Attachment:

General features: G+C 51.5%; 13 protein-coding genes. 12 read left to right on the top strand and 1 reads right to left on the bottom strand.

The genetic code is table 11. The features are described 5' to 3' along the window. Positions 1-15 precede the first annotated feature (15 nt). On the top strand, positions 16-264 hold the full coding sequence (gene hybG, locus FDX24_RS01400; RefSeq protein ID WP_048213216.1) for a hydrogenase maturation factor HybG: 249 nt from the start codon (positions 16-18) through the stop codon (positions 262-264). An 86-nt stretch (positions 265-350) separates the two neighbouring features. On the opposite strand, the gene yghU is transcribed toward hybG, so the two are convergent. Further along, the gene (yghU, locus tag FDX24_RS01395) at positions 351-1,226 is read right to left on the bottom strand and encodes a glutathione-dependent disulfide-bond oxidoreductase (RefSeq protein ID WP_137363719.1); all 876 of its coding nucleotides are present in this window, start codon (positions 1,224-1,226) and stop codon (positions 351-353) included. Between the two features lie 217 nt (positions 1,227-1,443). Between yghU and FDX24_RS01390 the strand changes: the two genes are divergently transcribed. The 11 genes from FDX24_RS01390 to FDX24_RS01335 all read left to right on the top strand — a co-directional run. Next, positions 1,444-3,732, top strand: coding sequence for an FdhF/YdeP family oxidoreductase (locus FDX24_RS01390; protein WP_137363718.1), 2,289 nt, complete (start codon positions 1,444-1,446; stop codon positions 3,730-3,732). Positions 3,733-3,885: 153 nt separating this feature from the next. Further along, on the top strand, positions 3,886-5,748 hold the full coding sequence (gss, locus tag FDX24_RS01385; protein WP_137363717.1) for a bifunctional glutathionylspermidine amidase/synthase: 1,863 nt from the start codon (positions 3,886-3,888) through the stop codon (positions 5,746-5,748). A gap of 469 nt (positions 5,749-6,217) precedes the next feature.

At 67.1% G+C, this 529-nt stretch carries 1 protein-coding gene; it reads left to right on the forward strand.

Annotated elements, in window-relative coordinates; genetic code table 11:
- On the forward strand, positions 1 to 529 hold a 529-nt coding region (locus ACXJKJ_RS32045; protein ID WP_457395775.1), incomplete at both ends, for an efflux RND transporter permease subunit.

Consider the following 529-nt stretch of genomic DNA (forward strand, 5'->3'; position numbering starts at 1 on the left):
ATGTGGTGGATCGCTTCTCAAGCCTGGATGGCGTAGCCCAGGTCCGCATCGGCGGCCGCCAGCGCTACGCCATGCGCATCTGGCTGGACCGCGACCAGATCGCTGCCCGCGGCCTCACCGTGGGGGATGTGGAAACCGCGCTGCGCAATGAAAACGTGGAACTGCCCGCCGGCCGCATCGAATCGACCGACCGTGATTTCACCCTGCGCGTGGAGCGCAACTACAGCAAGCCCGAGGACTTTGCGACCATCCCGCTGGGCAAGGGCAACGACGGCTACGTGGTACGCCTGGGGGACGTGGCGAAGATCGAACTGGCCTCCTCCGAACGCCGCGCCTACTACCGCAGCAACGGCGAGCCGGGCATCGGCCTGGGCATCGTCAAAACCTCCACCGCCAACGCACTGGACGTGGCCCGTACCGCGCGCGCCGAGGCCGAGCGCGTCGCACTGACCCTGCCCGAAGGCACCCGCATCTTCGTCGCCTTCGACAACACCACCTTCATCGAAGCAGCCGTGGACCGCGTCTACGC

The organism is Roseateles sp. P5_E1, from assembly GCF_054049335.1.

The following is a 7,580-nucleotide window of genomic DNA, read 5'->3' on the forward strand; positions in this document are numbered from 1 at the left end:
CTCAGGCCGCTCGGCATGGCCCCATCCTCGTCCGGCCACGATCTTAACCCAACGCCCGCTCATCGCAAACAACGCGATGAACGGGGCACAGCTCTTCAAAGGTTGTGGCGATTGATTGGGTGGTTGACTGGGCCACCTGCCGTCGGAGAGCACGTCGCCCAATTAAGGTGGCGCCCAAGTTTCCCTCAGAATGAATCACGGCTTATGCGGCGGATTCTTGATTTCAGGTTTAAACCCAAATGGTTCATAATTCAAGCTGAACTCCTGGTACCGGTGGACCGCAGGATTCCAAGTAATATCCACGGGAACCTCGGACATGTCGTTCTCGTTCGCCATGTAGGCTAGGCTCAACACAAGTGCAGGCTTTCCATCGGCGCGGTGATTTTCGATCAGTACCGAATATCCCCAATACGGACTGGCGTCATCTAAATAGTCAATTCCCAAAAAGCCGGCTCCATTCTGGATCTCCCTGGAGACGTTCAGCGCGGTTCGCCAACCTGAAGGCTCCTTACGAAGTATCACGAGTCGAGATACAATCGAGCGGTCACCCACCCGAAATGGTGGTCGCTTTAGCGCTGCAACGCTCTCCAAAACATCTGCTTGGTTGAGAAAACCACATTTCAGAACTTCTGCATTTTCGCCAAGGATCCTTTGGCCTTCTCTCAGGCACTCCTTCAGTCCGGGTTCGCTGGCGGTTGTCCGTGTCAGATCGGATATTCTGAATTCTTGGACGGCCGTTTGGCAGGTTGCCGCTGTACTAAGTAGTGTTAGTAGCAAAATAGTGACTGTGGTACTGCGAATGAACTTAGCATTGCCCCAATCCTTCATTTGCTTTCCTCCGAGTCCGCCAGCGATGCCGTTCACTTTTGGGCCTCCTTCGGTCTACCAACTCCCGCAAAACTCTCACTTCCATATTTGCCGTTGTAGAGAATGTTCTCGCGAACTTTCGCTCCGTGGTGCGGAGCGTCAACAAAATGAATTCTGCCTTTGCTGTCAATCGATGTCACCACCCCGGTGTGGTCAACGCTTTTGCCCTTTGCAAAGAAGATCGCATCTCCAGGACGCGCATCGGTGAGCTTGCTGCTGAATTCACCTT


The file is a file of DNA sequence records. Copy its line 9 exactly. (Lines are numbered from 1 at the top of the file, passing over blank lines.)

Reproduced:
The following is a 7,580-nucleotide window of genomic DNA, read 5'->3' on the forward strand; positions in this document are numbered from 1 at the left end: